When it was finally time to enter, we were asked to put hospital ‘booties’ over our shoes so we wouldn’t ruin carpet. With so many curious visitors arriving each day to take in (and viciously judge) the glory of the new temple, they had to protect the carpet. Hadn’t I been told that they were going to re-carpet the place anyway? I was in no position to challenge the rules set forth by God or Morma or whoever was in charge.

I obliged and covered my Doc Martins in the soft, light blue shoe coverings. I could no longer track in the heathenness I keep on the sole of my shoe onto the new, clean carpet. If nothing else it gave the tour a formal introduction and made us feel as if we were undertaking an important and sterile task. Like going into brain surgery or donating sperm.

I then looked over and saw the caretaker down on one knee carefully placing booties over the 102 year old woman’s shoes.

I was stunned. I can’t imagine the level of faith one would have to possess to believe that this 102 year old woman (reportedly ‘sharp as a tack’) was going to leap from her wheelchair and muck up the carpet with her shoes. I don’t think she had done much walking recently. I also would have bet that the bottom of the shoes she had on were pristine enough to eat lasagna off of. And I certainly didn’t believe that she was going to need to have those protective booties on during this 45-minute tour...unless this was a clever plan to lull her caretaker into thinking she was comatose before she made a break for the diamond mines.

The tour was less thrilling than I had hoped. There were no massive halls like the ones that dominate traditional Christian Churches, rather the building was broken into several smaller rooms. The coolest part was the “Marriage Room” that had gigantic mirrors facing each other. You were supposed to stand side-by-side with your spouse and see the reflection of your reflection of your reflection to symbolize that you aren’t simply married for this lifetime, but for eternity. Even while looking at hundreds of reflections of myself standing next to a sharp 102 year old woman in a wheelchair, it was still pretty cool. I politely told her I wasn’t really in a place in my life that I could commit to ‘eternity’ with her, but that I hoped we could be friends. I could see in her blank stare that she knew I was right.

The tour also featured a wonderful propaganda film about the church. I had read about how the Mormon Church was predominantly Anglo, so it seemed surprising to see most of the folks in the promotional video were people of color, many with strong accents.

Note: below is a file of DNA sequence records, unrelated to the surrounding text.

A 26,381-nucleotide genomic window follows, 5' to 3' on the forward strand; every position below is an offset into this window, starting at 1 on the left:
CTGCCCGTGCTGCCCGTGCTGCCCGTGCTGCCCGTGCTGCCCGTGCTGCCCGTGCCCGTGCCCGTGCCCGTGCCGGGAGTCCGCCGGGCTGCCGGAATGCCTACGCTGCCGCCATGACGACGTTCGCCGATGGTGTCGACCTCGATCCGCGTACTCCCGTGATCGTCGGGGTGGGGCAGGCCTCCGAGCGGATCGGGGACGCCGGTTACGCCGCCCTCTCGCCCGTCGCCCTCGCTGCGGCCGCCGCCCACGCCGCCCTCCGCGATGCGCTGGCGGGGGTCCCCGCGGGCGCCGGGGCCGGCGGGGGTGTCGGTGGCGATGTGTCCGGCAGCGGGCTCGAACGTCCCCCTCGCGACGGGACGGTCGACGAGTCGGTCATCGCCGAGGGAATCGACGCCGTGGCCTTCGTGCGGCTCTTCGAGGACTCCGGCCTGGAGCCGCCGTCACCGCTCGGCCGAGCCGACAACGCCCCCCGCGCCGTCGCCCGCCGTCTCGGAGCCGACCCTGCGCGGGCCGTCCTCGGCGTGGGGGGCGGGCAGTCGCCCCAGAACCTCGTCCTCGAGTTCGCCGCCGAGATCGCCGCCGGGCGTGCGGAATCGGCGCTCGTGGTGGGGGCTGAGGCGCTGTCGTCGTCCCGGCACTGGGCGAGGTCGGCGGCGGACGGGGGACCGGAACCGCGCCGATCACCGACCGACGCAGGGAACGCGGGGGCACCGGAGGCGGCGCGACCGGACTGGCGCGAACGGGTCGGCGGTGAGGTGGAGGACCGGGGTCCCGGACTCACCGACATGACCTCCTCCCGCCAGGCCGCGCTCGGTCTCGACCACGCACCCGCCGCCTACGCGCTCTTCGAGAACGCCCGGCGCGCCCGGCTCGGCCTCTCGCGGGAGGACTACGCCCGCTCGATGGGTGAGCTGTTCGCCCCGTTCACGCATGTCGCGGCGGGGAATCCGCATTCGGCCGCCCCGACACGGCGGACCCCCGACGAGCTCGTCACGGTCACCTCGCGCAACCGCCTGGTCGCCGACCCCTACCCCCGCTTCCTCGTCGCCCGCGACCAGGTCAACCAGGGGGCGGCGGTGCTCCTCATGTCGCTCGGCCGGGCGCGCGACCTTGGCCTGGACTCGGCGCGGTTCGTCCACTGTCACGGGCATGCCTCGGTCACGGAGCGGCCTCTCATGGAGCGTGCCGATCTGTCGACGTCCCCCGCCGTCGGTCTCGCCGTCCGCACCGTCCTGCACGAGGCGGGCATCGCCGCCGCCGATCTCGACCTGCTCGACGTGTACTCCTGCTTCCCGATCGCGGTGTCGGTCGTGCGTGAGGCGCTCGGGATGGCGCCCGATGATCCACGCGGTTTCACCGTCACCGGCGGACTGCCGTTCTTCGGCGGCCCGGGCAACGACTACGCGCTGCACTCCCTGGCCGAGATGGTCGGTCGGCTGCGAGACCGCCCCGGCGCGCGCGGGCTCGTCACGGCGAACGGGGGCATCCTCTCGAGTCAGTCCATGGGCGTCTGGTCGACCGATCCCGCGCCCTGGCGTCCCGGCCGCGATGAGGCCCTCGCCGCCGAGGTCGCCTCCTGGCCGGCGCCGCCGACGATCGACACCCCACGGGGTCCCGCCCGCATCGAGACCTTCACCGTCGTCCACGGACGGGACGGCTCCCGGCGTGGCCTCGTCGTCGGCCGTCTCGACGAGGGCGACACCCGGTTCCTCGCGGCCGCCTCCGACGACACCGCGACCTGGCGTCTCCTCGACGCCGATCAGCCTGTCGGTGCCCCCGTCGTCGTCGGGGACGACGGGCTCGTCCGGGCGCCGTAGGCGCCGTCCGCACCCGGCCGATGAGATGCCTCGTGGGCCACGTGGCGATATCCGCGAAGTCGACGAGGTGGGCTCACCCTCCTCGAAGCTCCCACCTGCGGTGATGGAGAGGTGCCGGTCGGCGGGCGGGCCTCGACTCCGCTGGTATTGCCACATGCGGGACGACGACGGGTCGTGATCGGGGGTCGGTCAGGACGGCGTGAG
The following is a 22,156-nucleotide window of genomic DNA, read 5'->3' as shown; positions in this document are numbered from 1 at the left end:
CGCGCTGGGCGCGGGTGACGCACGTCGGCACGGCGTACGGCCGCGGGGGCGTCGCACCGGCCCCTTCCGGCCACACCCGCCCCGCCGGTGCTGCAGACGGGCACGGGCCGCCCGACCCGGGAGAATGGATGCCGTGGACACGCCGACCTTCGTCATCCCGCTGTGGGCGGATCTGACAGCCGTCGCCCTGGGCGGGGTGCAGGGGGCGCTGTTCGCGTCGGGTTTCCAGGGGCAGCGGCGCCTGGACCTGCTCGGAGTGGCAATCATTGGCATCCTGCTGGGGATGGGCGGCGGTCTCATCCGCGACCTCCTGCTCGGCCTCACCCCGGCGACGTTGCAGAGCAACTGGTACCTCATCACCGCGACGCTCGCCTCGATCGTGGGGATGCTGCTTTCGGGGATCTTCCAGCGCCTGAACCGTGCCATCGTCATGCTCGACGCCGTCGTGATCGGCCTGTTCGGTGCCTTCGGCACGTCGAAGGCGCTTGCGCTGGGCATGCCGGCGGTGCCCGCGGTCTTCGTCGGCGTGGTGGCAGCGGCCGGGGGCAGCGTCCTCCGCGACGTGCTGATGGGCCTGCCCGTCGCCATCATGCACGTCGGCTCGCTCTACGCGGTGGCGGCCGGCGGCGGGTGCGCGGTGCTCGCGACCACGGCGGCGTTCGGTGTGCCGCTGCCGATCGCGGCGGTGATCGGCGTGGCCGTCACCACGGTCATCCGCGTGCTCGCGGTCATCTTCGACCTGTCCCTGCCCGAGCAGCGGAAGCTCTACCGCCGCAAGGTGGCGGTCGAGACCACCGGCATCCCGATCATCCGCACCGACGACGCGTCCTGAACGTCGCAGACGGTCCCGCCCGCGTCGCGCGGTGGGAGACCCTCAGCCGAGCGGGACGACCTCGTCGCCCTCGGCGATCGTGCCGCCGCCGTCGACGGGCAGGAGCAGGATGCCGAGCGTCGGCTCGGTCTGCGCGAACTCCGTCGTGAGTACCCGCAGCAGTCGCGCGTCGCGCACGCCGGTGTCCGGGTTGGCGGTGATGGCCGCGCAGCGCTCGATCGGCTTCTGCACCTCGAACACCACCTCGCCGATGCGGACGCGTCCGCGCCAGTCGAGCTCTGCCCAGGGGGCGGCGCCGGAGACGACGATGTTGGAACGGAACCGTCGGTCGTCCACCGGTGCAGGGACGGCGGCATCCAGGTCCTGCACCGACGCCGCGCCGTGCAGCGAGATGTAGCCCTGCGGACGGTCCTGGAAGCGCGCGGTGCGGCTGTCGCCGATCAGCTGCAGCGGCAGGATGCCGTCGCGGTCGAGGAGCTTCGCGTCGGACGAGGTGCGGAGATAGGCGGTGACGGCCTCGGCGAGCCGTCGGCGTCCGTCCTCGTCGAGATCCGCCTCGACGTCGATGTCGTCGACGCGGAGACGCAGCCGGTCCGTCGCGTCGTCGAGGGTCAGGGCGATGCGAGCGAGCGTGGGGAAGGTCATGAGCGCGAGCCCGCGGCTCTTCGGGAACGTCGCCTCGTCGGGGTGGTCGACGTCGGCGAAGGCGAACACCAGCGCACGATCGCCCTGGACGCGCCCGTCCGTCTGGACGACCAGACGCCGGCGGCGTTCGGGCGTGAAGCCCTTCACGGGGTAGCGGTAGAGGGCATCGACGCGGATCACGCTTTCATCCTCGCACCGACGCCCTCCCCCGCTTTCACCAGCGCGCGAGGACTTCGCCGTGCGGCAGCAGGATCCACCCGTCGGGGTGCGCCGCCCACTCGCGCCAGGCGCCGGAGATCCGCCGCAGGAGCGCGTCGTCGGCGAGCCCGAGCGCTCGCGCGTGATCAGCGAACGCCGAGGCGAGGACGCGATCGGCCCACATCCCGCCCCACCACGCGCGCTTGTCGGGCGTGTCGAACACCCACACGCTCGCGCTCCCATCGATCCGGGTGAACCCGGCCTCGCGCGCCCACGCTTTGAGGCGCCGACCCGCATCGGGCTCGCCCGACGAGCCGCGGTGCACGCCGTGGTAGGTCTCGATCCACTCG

“Dee church has been bery importante en mi life. I bery happy now.”

It was a bit over the top. And not in a classic Stallone arm wrestling movie way, but in the am-I-the-only-one-who-thinks-this-video-is-absurd way. It was like watching a Benetton ad for religion.

It’s easy to make fun of religion, some faiths more than others. (It’s hard to resist low-hanging fruit, especially when they have rules like not drinking coffee or tea). I did, however, appreciate the opportunity to learn how the church operates and be welcomed, even if only briefly, into their sacred space. I hope the Mormon missionaries that come to my door will forgive me when I don’t allow them into my home.

On second thought, they can come in, but they’ll have to wear hospital scrubs and repaint the walls before they leave. Or at least help me with this crazy get-rich quick scheme I’ve hatched with my buddy Andrew McCarthy.

Posted by Kaya at 07:33 AM | Comments (14)

March 16, 2004

World Series of Stereotype Poker

I’m not exactly sure how it happened, but poker is the hottest televised “sport” around. Poker. The card game. How is it fun to watch people sitting around a table playing cards? This sounds intolerable in person, why would anyone watch this on TV? Yet somehow, there are 47 new shows dedicated to poker tournaments.

And I must admit, despite logic and reason, these poker showdowns are surprisingly entertaining to watch.

I don’t even understand all the rules, but I find myself rooting for certain players and fascinated by the color commentary.

“Ol’ Bill took a tough draw on this game of Texas Hold ‘Em. He’s got deuces on the backside with Jade sitting in the driver’s seat with her Queens matching in the flop.”

I have no idea what this means, but I start to really want Ol’ Bill to do well. I suppose it’s the cast of characters that really grab our attention. The game is fine, with the strategies, mathematical odds and luck. A full house beats a flush and a straight beats three of a kind, etc. But the cast of characters is what keeps me watching.

It’s as if a B-movie producer found people to play the role of “Card Shark #3” in a casino caper flick. Each person represents an clichéd stereotype. There’s the good ol’ boy in a cowboy hat, strong southern accent and red face. He plays a rough ‘n’ rowdy style of poker and let’s his balls hang out on every hand. Then there’s the wiry Asian with shoulder length hair and shifty eyes hiding behind slightly tinted sunglasses. He never speaks and hardly even moves while playing – he also has a ethnically-questionable nickname like “The Jade Monkey” or “Zen Dragon”.

Next is the way-too-cool black guy with a slick suit on and mirrored sunglasses. He smiles brightly when he wins and stares down opponents when he loses. He also has a nickname or two...something like “T-Bone” or “Cool Daddy”. There’s also always a guy that appears to have kept up his ‘look’ since he established it in 1983. He wears a thin moustache, big dark glasses reminiscent of “Blue Blockers” (as seen on TV infomercial years ago) and an awkwardly patterned shirt. He looks like a bit like a bad guy from “The Fall Guy” or “The A-Team”. Not the main bad guy, but one of the cronies in the background.

I keep checking back at these poker tournaments not just to see who wins, but to see what ethnic stereotype will appear next. Like villains in a James Bond movie, I expect to see an overweight bald man stroking a Persian cat delicately with a slight smirk on his face. Or a Hispanic man with a large moustache wearing a sombrero and a brightly-colored poncho. Maybe even a few rows of bullets worn across his chest like an intimidating sash to complete the look. He’ll sit across from the Nazi wearing fatigues and a World War II war helmet who screams out German obscenities every time he folds. Welcome to the World Series of Stereotype Poker!